An artist's rendition of the points discussed at the Catherine Worthingham Fellows Forum on Noncommunicable Diseases
Jason Hubeny '18, a 3+3 DPT student at the University of Hartford, poses for a selfie with APTA President Sharon Dunn, PT, PhD
Jason Hubeny ‘18, a 3+3 DPT student in the University of Hartford’s College of Education, Nursing and Health Professions, was able to represent the University among the thousands of other students and professionals at the 2017 American Physical Therapy Association (APTA) NEXT conference in Boston, Mass. APTA's NEXT Conference & Exposition is the only physical therapy conference that offers diverse, forward-thinking programming and features interactive sessions where students and physical therapists can engage directly with the profession’s forward thinkers and experts.
Attending the conference from June 21 to June 23, Jason was a student volunteer who helped to direct people to their sessions, as well as distribute GEICO sponsored t-shirts. When his volunteer time was up, Jason would attend the sessions that piqued his future prospects as a PT. Some of the sessions were “Management of Hip Displacement in Children with Cerebral Palsy,” "Assessing movement quality with a smart phone accelerometer,” and the Catherine Worthingham Fellows Forum on Noncommunicable Diseases. Jason hopes to carry this information forward during his volunteering time at the on-campus Farmington Valley Transition Academy, where Jason and other undergrad PT students work with students to improve mobility and flexibility. In addition, he wants this amazing experience to encourage undergraduate and graduate students to consider joining the APTA. “I love the University of Hartford, I don’t see myself going anywhere else,” says Jason. “But our DPT program doesn’t require APTA membership, and a lot of the other students don’t see the value in it. Hopefully we can start to change that mentality.”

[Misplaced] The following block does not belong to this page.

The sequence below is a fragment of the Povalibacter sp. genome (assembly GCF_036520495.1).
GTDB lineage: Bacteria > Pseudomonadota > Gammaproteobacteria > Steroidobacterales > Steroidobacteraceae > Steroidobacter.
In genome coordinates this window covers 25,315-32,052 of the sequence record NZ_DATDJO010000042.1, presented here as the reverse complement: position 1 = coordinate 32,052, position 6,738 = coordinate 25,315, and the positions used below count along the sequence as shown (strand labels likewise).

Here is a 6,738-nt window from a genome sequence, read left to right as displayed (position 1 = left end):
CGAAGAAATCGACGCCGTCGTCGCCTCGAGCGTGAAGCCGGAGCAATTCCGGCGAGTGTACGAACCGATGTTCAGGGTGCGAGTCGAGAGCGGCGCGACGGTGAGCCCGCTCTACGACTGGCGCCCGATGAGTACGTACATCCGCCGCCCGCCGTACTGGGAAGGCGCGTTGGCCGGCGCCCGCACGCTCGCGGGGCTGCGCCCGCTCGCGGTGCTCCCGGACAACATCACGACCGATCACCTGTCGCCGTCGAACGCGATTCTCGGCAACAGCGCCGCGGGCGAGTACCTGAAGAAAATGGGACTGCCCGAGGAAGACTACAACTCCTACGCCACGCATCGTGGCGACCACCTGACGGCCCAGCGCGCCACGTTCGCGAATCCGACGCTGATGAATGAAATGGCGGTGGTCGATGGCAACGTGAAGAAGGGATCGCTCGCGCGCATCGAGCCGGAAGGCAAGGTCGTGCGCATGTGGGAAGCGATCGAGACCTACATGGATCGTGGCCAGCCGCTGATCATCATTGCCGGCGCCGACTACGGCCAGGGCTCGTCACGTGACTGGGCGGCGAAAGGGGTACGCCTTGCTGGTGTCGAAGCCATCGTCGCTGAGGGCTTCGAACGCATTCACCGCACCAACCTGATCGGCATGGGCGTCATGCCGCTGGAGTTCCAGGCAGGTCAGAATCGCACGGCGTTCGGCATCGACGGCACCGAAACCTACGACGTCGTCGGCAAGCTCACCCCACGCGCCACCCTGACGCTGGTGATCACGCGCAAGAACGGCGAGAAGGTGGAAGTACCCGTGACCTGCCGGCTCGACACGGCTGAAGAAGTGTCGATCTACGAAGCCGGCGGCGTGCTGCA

During his time at NEXT, many students and professionals were shocked to learn that Jason was still an undergraduate student. “People were surprised by how eager I was to be in this profession. One member even called me a ‘unicorn’ because of how rare it was to see someone not even in a DPT program yet.” Jason was “conference buddies” (a way to pair up students at NEXT) with Lindsey McAlonan, a Sacred Heart DPT student and vice president of the Connecticut Student Special Interest Group of the APTA. Through her, Jason was able to meet other students on the Connecticut and National level who are directly involved with the APTA. As the new president of the Physical Therapy Student Association on campus, Jason hopes to use these connections to improve resources and knowledge the PTSA provides to undergrad PT students at the University of Hartford. “I think getting involved in these types of events and networking early can make a huge difference as a student,” says Jason. “You either find out that you don’t like the career path you’re on or you take huge step towards a fulfilling profession. This conference was inspiring and exciting, and I can’t wait to head to another.”
The American Physical Therapy Association (APTA) is an individual membership professional organization representing more than 95,000 member physical therapists (PTs), physical therapist assistants (PTAs), and students of physical therapy. APTA seeks to improve the health and quality of life of individuals in society by advancing physical therapist practice, education, and research, and by increasing the awareness and understanding of physical therapy's role in the nation's health care system.
Jason is a very driven student in the undergraduate physical therapy program. He not only pursues excellent learning opportunities but also works to get his peers involved in them as well. Jason is a role model for a majority of the PTSA students and will bring exceptional resources to the club as the new president. The University will see more great work from Jason as he moves into his senior year of his undergraduate studies.